As does Donald McIntyre, here with the beautiful Gwyneth Jones.



(You do not want to know how long I wasted on YouTube today.)

That last clip, from a Bayreuth production, really got to me. They just took it to the wall. The sweat and tears on Wotan's face, the intensity and drama. The flames and the smoke.

That brings me to a problem I had with the Met production. The staging was too complicated. They had this set of sort of seesaws -- I think they used that word -- that was supposed to stand in for the Valkyries' horses, or something. It did not work, at least from where I sat. Maybe if you were at Lincoln Center the seesaws worked better. To us in the movie theater they just looked like seesaws.

Not only that but at intermission we had to try understanding how they worked. They had stagehands explaining them. If there is one thing I hate it is someone trying to tell me how they stage something, how a movie was made, anything like that. Now when I watch the actual production I am thinking about how they did it. What a pain.

And for what? There was one cool scene that had you looking down on Brunnhilde as if from above. I think that is it at the top of this post, though it is hard to make out. But otherwise the last scene could have been staged a lot better. And as Brunnhilde settled into her resting place, it looked for a moment as if she were pitching backwards. You do not want that.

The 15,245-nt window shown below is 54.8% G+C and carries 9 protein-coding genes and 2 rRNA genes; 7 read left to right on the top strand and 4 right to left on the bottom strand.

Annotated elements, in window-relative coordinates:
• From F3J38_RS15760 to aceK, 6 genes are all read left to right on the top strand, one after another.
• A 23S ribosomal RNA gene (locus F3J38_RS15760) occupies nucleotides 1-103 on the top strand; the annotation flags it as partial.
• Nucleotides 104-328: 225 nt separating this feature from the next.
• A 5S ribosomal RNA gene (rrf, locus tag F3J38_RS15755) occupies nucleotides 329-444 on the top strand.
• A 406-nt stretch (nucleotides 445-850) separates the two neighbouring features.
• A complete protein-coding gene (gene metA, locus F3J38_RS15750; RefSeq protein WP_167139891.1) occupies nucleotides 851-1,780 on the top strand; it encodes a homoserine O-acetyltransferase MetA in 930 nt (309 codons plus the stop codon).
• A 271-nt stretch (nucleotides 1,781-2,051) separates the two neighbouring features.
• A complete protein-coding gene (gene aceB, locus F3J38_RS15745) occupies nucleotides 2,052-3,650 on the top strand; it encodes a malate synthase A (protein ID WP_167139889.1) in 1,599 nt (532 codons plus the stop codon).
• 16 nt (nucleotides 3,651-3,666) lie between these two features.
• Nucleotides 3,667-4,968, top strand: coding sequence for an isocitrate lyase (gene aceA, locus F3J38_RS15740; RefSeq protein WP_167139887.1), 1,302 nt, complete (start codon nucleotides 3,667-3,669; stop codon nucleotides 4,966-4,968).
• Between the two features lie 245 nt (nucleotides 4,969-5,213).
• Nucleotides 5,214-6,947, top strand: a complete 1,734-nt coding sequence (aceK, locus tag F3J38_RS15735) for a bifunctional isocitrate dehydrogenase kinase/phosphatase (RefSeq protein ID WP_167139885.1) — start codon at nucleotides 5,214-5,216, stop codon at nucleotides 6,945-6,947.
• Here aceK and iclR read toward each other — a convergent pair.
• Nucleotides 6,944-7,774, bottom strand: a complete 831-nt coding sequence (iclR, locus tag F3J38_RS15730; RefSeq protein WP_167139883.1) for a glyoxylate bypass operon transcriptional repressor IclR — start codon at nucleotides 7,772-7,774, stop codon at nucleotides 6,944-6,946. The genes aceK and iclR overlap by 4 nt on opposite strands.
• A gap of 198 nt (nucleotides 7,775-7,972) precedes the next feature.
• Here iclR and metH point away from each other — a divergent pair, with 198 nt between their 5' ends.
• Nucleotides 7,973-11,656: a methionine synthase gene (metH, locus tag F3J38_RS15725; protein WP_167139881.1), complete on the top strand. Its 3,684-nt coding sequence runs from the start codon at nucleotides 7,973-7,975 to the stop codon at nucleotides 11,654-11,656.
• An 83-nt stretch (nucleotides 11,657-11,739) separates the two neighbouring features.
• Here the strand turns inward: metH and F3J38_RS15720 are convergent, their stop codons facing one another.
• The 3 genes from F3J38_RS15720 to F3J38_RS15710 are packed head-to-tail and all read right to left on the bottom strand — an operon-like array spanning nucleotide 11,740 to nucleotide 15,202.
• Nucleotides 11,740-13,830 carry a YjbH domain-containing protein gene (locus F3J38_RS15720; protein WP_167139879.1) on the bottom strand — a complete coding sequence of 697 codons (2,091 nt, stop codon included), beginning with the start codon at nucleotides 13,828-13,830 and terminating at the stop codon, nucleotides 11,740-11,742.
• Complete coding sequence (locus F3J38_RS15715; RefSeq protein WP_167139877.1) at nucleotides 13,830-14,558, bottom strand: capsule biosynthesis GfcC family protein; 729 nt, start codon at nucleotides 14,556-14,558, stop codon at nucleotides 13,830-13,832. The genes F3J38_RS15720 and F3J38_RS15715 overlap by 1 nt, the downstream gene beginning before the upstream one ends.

You want flames and smoke. It is not rocket science. Wagner will do the rest.

Well, at least this production was not horrible like this other one I wrote about this other time. Let us hash over the other singers. Brunnhilde (Christine Goerke) was too cartoon-ish for me at the start but I warmed up to her. There is this haunting scene when she appears to Siegmund as a portent of his death. The music grows trance-like as she tells him who she is and what her appearance means. There is a moment when he meets her eyes, sealing his fate. Goerke was lovely in that scene, just devastating.

Tomorrow I will research other singers singing that scene. There go another five hours, you know?

Siegmund and Sieglinde, I liked them both. Sieglinde was just beautiful, I mean she looked the part. Eva-Maria Westbroek, her name is. She was glorious.

And in the all-important role of Hunding, Sieglinde's Neanderthal husband -- a part I love, and that my father loved before me -- was   ...let me check ... Gunther Groissboek. I am a complete Gunther Groissboek fan from this moment on. He has this marvelous voice and he knows how to use it, which is often out of a corner of his mouth. A spectacular Hunding, spectacular.

"Badass," I whispered to my friend Nisha, sitting next to me, between me and our friend Meghan. I am privileged to have not one but two friends willing to spend five hours at "Die Walkure."

One touch I loved -- it might be in the script, who knows? -- is how Hunding hangs his Neanderthal furs on Nothung, the magical sword stuck in the tree.

At intermission Grossboek confided that he had been tapped to play Wotan at Bayreuth. Do it. Do it! But at the same time I would also like to see Greer Grimsley tackle the part at Bayreuth. In another year or so he should be ready. He is 62 now but as Wotans go that is young.

I have multiple careers I will be following thanks to this production.

And multiple hours in store for me on YouTube.

God help me!